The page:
The Democrats' latest ploy of shifting the goal posts to dampen Gen. Petraeus's anticipated report of military successes in Iraq by emphasizing the slow progress on the political side makes it increasingly hard to deny they are working for defeat at all costs.
From Sens. Carl Levin, to Dick Durbin to Hillary Clinton, Democrats who have been on the front lines forecasting our military defeat in Iraq are now scrambling to repackage their message -- retrospectively.
Upon returning from Iraq, Levin grudgingly conceded the surge was working, but quickly diluted his positive assessment with negative assurances to his party's antiwar base that political progress was lagging. Hillary Clinton agrees we're making headway militarily, but not soon enough, and certainly not politically, so we must begin to withdraw -- now.
But Democrats haven't been rooting for political success in Iraq either. Remember their underwhelming reaction to the landmark January 2005 elections, when millions of Iraqis risked their lives to vote? Democrats refused to be pleased, complaining that too few Sunnis participated.
There's also the question of what Democrats mean by political progress. Some of these self-styled "democrats," like Clinton, who criticize the U.S. for imposing its will, are demanding that Iraq's Prime Minister Nouri al-Maliki be removed from office. So much for the "progressives'" view of Iraqi sovereignty.
But all of this is just smoke and mirrors. While Democrats are actually against the war, their primary opposition is now mostly partisan politics. The prospect of a successful mission is truly unthinkable, because it would spell their demise for years to come. House Majority Whip James Clyburn has admitted as much.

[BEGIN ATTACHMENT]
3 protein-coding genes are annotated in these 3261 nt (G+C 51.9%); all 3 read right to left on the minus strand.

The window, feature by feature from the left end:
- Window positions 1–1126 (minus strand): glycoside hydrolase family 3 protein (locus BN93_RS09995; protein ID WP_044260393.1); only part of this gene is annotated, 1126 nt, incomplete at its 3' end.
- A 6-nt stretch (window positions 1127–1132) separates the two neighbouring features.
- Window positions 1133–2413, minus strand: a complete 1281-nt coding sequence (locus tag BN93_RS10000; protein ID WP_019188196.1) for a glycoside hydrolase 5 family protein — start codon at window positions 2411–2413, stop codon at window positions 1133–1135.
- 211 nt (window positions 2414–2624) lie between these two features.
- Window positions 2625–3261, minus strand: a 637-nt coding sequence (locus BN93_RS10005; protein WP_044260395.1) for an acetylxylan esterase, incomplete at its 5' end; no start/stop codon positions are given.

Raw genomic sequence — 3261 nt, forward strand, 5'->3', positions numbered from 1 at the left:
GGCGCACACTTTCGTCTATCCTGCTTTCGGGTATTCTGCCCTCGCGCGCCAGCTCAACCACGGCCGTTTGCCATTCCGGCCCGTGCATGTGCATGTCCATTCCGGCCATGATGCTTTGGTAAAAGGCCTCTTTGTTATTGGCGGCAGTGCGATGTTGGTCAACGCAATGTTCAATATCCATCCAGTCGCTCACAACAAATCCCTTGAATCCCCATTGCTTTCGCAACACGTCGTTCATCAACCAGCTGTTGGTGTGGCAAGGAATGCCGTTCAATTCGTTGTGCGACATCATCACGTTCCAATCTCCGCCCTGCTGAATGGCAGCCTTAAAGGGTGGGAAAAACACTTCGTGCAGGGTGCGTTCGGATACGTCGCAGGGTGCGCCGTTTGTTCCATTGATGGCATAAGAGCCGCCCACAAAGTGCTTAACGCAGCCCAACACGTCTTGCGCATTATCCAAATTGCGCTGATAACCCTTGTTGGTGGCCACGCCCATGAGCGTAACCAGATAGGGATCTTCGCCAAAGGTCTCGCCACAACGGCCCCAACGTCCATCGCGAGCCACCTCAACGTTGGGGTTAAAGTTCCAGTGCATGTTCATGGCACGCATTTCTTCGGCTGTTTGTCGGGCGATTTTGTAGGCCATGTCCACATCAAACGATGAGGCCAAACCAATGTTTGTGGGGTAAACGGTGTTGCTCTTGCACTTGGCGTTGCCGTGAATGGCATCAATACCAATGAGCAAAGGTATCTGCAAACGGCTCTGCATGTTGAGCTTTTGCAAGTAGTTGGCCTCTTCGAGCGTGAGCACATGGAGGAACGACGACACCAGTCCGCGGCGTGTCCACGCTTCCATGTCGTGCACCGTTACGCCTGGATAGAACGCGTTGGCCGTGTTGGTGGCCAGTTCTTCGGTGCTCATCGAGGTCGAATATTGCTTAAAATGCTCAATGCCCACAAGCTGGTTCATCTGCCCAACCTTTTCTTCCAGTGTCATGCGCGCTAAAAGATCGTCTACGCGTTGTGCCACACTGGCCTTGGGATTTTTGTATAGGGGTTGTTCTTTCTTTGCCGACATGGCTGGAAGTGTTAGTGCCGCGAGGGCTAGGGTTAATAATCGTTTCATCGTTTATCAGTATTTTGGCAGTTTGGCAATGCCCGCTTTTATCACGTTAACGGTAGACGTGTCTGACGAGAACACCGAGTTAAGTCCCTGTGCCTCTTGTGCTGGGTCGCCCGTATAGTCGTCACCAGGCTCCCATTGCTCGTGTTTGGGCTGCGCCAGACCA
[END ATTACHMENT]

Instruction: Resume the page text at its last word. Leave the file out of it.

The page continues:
Politics is also mostly why they're up in arms over President Bush's invocation of Vietnam in his VFW speech, even though they have been using the Vietnam/Iraq comparison from the get-go.
Bush said, "Then, as now, people argued that the real problem was America's presence and that if we would just withdraw, the killing would end," which he argued was a "costly impression." "One unmistakable legacy of Vietnam is that the price of America's withdrawal was paid by millions of innocent citizens whose agonies would add to our vocabulary new terms like 'boat people,' re-education camps,' and 'killing fields.'"
Sen. Reid spit back, "President Bush's attempt to compare the war in Iraq to past military conflicts in East Asia ignores the fundamental difference between the two. Our nation was misled by the Bush administration in an effort to gain support for the invasion of Iraq under false pretenses, leading to one of the worst foreign policy blunders in our history."
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